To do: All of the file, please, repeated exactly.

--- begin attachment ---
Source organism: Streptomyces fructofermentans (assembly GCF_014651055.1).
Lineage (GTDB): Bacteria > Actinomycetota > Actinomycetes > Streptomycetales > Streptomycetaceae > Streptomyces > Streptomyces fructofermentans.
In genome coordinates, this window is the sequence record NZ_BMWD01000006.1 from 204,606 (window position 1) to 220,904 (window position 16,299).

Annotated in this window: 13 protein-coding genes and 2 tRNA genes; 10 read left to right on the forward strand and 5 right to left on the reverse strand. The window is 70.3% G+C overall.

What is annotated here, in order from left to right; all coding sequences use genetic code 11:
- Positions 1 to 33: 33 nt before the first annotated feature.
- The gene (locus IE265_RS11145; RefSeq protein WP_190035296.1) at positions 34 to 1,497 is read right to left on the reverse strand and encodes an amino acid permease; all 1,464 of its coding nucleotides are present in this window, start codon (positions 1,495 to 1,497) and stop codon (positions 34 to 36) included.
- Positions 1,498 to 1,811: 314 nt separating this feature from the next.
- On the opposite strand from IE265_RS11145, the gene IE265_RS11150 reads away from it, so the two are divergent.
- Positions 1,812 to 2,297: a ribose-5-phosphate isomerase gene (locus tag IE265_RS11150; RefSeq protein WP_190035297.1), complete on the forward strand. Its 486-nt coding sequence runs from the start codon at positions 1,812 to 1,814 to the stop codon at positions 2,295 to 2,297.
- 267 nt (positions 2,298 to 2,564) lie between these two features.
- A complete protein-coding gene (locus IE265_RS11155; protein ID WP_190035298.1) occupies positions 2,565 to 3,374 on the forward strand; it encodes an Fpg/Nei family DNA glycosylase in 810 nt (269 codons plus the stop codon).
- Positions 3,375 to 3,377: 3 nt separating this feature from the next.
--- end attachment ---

Source organism: Streptomyces fructofermentans (assembly GCF_014651055.1).
Lineage (GTDB): Bacteria > Actinomycetota > Actinomycetes > Streptomycetales > Streptomycetaceae > Streptomyces > Streptomyces fructofermentans.
In genome coordinates, this window is the sequence record NZ_BMWD01000006.1 from 204,606 (window position 1) to 220,904 (window position 16,299).

Annotated in this window: 13 protein-coding genes and 2 tRNA genes; 10 read left to right on the forward strand and 5 right to left on the reverse strand. The window is 70.3% G+C overall.

What is annotated here, in order from left to right; all coding sequences use genetic code 11:
- Positions 1 to 33: 33 nt before the first annotated feature.
- The gene (locus IE265_RS11145; RefSeq protein WP_190035296.1) at positions 34 to 1,497 is read right to left on the reverse strand and encodes an amino acid permease; all 1,464 of its coding nucleotides are present in this window, start codon (positions 1,495 to 1,497) and stop codon (positions 34 to 36) included.
- Positions 1,498 to 1,811: 314 nt separating this feature from the next.
- On the opposite strand from IE265_RS11145, the gene IE265_RS11150 reads away from it, so the two are divergent.
- Positions 1,812 to 2,297: a ribose-5-phosphate isomerase gene (locus tag IE265_RS11150; RefSeq protein WP_190035297.1), complete on the forward strand. Its 486-nt coding sequence runs from the start codon at positions 1,812 to 1,814 to the stop codon at positions 2,295 to 2,297.
- 267 nt (positions 2,298 to 2,564) lie between these two features.
- A complete protein-coding gene (locus IE265_RS11155; protein ID WP_190035298.1) occupies positions 2,565 to 3,374 on the forward strand; it encodes an Fpg/Nei family DNA glycosylase in 810 nt (269 codons plus the stop codon).
- Positions 3,375 to 3,377: 3 nt separating this feature from the next.